Having “indefinitely postponed” Dolphin’s Steam release earlier this year, the team behind the software has now said it is “abandoning” its efforts to bring the emulator to Valve‘s marketplace in an official capacity.
“What actually happened was that Valve’s legal department contacted Nintendo to inquire about the announced release of Dolphin Emulator on Steam,” it explained. “In reply to this, a lawyer representing Nintendo of America requested Valve prevent Dolphin from releasing on the Steam store, citing the DMCA as justification.
“Valve then forwarded us the statement from Nintendo’s lawyers, and told us that we had to come to an agreement with Nintendo in order to release on Steam. Considering the strong legal wording at the start of the document and the citation of DMCA law, we took the letter very seriously.”
It added: “So, after a long stay of silence, we have a difficult announcement to make. We are abandoning our efforts to release Dolphin on Steam.
“Valve ultimately runs the store and can set any condition they wish for software to appear on it. But given Nintendo’s long-held stance on emulation, we find Valve’s requirement for us to get approval from Nintendo for a Steam release to be impossible.”
While it’s often argued that emulators are legal and it’s the use of ROM images of games (which contain copyrighted data) which is illegal, it’s recently been suggested that Dolphin may be at fault because it includes the Wii Common Key, a cryptographic key used by the Wii to decrypt games.
Speaking to Kotaku, a Nintendo spokesperson said: “Nintendo is committed to protecting the hard work and creativity of video game engineers and developers. This emulator illegally circumvents Nintendo’s protection measures and runs illegal copies of games.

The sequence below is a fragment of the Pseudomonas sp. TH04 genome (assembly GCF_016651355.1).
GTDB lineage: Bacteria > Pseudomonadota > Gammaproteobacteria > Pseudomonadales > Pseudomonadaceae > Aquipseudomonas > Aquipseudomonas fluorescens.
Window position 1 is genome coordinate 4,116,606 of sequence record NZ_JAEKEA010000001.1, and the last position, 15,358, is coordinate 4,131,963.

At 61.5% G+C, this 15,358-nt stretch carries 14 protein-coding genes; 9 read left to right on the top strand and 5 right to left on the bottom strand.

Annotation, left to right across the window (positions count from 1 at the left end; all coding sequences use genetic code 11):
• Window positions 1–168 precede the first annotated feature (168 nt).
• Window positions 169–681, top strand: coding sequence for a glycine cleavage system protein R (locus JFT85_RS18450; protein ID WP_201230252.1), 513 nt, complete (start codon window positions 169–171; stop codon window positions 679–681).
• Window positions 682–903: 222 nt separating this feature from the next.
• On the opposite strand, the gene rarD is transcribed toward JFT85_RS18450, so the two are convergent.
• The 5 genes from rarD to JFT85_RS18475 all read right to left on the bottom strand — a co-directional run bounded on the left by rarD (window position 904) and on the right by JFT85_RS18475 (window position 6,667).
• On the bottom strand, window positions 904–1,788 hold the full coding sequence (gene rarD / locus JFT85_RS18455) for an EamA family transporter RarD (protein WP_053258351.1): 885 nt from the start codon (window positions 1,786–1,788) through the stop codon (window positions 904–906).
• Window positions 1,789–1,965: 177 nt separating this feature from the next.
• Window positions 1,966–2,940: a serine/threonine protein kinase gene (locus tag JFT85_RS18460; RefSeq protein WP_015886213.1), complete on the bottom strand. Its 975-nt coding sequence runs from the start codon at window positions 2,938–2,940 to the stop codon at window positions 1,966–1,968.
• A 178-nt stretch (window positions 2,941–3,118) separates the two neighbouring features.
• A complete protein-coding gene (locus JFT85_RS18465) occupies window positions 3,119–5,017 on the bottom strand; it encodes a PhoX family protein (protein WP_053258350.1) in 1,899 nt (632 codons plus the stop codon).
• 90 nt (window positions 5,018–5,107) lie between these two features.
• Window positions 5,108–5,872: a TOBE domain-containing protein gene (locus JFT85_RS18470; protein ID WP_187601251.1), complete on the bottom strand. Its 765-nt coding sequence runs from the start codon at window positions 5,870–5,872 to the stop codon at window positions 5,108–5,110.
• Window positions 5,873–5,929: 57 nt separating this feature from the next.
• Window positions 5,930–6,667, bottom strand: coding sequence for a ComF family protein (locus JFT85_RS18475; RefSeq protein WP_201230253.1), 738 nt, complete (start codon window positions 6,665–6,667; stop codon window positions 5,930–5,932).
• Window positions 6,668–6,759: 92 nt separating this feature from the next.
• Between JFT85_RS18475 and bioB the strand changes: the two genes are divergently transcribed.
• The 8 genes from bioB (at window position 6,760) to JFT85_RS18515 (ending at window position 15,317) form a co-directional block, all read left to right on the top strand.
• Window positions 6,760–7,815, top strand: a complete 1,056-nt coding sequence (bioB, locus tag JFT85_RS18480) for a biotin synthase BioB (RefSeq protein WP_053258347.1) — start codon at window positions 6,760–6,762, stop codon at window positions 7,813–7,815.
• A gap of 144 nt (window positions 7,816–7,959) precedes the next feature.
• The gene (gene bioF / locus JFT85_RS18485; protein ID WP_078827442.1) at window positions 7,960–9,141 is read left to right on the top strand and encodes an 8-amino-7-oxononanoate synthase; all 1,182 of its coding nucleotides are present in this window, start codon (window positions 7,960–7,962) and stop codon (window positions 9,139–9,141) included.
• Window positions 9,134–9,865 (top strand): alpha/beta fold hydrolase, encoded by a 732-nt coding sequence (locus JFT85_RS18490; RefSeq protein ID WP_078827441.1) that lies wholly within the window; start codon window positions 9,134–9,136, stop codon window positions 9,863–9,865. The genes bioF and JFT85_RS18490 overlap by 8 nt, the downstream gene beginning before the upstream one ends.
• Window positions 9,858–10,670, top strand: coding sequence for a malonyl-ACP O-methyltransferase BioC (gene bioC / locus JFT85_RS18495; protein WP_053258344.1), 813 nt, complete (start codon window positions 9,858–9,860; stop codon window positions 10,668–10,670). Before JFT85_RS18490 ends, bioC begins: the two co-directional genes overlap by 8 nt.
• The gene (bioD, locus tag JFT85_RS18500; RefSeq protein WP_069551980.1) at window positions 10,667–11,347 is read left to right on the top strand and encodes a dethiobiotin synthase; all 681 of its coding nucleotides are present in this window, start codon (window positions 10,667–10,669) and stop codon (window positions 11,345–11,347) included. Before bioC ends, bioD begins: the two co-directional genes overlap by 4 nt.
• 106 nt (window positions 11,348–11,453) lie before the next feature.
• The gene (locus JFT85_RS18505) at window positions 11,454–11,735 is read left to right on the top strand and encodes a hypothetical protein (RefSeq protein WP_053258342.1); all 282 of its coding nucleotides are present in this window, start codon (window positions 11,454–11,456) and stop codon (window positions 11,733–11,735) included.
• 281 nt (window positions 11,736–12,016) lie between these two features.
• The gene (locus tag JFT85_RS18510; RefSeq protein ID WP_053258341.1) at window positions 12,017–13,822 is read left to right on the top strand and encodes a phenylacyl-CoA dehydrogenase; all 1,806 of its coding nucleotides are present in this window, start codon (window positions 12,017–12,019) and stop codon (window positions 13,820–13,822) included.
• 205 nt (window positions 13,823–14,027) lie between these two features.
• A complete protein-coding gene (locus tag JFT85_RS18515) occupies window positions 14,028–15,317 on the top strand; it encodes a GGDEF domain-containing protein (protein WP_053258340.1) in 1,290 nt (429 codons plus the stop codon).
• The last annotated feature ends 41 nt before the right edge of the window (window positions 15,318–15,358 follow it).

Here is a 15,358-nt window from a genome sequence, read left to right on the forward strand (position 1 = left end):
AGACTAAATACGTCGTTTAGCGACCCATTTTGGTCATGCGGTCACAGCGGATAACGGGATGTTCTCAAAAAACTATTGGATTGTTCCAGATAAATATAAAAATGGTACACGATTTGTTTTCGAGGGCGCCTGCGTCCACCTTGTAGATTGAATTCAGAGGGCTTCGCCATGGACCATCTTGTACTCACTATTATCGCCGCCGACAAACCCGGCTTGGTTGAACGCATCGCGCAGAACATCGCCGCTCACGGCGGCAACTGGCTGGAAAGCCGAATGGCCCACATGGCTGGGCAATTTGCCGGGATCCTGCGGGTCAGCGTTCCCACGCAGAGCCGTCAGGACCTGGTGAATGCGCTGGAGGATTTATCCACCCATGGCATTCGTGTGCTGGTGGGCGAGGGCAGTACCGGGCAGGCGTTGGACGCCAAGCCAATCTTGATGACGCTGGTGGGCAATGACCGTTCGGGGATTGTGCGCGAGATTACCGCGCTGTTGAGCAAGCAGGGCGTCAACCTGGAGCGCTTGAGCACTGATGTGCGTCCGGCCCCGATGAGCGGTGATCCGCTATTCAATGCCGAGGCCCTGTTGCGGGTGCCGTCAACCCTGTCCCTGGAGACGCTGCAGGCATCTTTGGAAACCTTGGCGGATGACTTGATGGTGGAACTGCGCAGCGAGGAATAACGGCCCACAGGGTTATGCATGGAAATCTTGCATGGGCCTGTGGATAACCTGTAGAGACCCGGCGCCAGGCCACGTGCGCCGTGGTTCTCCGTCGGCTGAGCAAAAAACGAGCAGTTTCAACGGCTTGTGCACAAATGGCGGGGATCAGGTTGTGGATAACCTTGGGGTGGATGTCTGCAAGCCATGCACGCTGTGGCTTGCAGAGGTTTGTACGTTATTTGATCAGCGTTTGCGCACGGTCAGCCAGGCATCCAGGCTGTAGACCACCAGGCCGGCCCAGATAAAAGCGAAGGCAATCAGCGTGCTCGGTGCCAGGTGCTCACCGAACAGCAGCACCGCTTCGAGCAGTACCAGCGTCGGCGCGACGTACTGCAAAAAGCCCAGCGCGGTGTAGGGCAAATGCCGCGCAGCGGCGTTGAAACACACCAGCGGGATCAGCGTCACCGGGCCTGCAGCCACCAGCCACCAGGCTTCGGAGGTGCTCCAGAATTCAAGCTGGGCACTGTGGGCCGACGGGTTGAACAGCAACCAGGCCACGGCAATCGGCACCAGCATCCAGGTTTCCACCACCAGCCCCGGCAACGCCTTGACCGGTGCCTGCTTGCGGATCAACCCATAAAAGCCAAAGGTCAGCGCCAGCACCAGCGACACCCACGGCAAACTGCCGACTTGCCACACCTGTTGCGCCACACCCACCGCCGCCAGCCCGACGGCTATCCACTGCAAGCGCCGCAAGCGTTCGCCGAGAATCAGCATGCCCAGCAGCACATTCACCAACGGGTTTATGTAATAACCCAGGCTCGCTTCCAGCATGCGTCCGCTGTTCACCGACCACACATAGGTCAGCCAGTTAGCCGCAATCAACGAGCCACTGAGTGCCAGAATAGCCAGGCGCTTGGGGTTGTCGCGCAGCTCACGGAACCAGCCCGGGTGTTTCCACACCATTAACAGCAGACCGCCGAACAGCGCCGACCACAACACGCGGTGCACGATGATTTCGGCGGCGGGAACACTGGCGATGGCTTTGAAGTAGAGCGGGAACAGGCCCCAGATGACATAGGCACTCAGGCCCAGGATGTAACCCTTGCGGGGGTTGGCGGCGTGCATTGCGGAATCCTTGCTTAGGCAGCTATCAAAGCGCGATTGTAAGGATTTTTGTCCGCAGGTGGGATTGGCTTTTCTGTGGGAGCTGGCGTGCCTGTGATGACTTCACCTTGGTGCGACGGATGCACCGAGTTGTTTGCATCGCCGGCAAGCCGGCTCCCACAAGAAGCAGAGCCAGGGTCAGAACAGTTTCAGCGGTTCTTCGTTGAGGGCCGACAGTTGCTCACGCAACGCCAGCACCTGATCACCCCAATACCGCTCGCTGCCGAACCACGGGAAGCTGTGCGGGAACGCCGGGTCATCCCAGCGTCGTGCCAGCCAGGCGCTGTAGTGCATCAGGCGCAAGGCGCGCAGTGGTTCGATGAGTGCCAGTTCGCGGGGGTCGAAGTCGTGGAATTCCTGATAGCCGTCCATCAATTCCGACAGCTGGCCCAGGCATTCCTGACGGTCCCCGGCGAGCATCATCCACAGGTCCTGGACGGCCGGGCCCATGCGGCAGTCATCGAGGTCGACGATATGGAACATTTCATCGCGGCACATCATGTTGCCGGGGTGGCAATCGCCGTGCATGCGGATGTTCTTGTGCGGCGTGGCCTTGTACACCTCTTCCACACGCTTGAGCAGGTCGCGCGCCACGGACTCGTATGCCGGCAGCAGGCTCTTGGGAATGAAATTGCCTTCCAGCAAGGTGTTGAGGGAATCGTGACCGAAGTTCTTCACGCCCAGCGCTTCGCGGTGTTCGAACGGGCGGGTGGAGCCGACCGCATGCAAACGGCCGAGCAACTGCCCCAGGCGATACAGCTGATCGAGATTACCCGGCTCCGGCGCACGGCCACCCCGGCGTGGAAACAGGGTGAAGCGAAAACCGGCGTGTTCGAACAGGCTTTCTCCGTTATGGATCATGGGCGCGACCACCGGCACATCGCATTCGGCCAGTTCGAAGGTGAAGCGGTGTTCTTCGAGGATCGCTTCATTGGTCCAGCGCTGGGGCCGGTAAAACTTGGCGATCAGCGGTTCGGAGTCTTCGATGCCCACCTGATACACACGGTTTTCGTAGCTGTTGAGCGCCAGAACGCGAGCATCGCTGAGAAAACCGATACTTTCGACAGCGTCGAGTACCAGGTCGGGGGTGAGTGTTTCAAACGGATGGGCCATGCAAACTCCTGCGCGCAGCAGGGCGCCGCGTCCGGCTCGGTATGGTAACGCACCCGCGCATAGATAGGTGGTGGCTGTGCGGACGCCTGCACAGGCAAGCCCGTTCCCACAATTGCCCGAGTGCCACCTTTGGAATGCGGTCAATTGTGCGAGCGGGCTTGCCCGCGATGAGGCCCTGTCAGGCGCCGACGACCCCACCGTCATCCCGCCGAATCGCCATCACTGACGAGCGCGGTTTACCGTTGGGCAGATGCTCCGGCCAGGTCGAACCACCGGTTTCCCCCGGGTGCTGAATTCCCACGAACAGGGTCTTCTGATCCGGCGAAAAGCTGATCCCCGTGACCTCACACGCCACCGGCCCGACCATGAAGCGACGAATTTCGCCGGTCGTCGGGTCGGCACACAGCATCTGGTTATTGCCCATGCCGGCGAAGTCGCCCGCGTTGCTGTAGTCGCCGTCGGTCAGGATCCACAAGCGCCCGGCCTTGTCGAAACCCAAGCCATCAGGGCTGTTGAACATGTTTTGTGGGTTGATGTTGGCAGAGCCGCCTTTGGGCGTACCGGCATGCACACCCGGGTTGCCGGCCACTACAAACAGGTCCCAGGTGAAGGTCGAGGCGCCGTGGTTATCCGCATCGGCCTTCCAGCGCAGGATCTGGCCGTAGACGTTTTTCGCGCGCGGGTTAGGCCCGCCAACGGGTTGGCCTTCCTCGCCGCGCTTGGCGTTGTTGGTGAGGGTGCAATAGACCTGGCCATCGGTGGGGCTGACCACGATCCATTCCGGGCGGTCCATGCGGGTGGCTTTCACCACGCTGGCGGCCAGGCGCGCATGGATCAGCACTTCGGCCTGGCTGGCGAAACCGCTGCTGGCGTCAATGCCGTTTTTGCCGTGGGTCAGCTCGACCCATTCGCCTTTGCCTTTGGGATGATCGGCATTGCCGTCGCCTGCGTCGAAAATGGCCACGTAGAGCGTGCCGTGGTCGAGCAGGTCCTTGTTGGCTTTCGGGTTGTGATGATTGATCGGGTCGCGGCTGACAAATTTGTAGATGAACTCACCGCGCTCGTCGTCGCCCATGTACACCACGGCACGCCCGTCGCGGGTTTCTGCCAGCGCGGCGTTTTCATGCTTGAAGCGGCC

“Using illegal emulators or illegal copies of games harms development and ultimately stifles innovation. Nintendo respects the intellectual property rights of other companies, and in turn expects others to do the same.”
Following the news that the Steam version of Dolphin had been blocked, developer and emulation expert Modern Vintage Gamer posted a video claiming that Dolphin may struggle to win this particular battle due to its use of the Wii Common Key.
“This is something that Nintendo has obviously gone through and said ‘aha, these are ours, these belong to us, these are in our copyrighted BIOS files, these do not belong to you, and this is enough for us to now issue a DMCA takedown’,” he explained.
“To be completely honest with you guys, this is a big miss for Dolphin. They really need to get a handle of the situation and address this very quickly.
“I’m a little surprised that this only results in a removal or an indefinite takedown of Dolphin on Steam, and not the actual GitHub repository because, again, having stuff like this is a big no-no.”